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Managing Diabetes

Commitment to Diabetes Support and Access Is Critical

Elderly couple hugging in their home
Elderly couple hugging in their home
Seema Nagpal

Seema Nagpal

Vice President of Science & Policy, Diabetes Canada

With 11 million Canadians living with diabetes or prediabetes, the diabetes epidemic poses a greater challenge than ever before. We now know that adults living with the disease are at increased risk of complications if they contract COVID-19. They’re more likely to require hospitalization and approximately three times as likely to die of COVID-19 compared with those who don’t have diabetes. What’s more, this pandemic has disproportionately affected communities at higher risk of diabetes, including people living with multiple health conditions, seniors, Indigenous peoples, and Black Canadians.

Making a healthy life more accessible

The situation can seem overwhelming, but Diabetes Canada and its partners believe that we have opportunities to move onto a healthier path with Diabetes 360°. Diabetes 360° is an approach to managing the epidemic that offers a holistic view of health and illness with the goal to end diabetes and its impact through prevention and management.

It proposes to transparently share the progress made through every intervention. For example, Diabetes 360° supports team-based health care and the reallocation of resources for evidence-based programs to reduce Canadians’ risk of developing type 2 diabetes. At the same time, we need to create environments that support health rather than disease by stopping food and beverage marketing to kids, creating active living neighbourhoods for all Canadians no matter what their socioeconomic status, and making healthy eating the easier and more affordable choice for all.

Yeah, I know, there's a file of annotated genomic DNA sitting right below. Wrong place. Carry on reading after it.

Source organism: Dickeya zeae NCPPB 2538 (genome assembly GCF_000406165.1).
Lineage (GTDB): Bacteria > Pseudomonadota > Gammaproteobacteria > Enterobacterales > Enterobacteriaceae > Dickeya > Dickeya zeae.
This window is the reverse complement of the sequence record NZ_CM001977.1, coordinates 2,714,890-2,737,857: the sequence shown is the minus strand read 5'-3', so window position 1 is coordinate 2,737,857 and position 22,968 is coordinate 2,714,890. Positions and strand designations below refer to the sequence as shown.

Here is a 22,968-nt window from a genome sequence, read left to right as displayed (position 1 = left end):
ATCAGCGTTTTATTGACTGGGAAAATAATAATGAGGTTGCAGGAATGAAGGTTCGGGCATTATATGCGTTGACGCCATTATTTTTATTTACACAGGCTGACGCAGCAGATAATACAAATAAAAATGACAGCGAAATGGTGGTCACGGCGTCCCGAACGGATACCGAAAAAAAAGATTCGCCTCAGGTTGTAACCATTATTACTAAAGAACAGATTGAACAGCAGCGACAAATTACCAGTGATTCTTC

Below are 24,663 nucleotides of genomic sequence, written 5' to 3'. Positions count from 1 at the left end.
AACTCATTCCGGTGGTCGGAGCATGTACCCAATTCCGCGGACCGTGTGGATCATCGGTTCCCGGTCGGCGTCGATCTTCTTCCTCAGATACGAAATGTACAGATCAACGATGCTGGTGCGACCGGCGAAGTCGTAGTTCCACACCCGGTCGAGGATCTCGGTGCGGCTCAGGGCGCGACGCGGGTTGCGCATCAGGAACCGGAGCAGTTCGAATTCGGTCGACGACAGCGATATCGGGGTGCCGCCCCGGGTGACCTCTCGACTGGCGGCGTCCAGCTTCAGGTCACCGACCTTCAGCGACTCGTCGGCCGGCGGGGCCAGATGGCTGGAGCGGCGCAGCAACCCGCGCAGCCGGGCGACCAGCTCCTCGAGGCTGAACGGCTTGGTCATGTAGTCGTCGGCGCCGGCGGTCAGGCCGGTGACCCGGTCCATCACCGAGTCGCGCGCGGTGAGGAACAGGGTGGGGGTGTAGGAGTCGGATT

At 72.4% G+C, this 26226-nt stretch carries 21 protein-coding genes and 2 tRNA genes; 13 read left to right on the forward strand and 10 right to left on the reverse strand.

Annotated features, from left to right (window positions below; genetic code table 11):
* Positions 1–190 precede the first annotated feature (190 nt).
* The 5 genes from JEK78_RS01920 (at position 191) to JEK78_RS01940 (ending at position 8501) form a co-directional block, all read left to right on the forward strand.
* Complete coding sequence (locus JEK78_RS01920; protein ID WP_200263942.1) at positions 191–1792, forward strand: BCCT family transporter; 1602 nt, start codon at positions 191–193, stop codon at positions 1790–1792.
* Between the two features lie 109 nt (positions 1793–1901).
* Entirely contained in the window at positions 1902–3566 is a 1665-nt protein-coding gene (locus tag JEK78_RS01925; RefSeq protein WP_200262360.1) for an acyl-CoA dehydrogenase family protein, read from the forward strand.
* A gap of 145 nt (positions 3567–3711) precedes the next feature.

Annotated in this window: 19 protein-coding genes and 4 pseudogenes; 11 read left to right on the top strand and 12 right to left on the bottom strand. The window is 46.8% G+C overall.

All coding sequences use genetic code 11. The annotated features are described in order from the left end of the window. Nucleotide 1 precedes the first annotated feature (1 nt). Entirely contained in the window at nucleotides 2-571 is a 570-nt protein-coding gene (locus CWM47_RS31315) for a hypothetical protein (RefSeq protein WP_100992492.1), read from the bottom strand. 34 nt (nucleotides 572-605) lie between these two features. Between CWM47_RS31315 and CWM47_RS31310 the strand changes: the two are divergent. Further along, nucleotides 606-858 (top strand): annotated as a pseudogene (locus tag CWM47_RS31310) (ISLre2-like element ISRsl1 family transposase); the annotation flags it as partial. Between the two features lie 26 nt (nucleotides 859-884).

Supporting the health of Indigenous communities

Among the most important things we can do to reduce the burden of diabetes in Canada is to support reconciliation with Canada’s Indigenous peoples. Colonialism and the residential school system have had long-lasting effects on Indigenous peoples’ physical, spiritual, emotional, and mental health. In Canada, they’re one of the high-risk populations for diabetes and related complications. Barriers to care that are unique to Indigenous settings further exacerbate the prevalence and management of diabetes. These include fragmented health care, a lack of culturally-appropriate care, poor chronic disease management, high health care staff turnover, chronic underfunding of health services, and systemic racism. Equity benefits all Canadians.

In 2021, the world will recognize and celebrate the 100th anniversary of the life-changing discovery of insulin by Dr. Banting, Dr. Best, and their colleagues. They were able to offer a lifeline to millions of people around the world. We can’t wait another 100 years to improve the lives of all those affected by diabetes today. 

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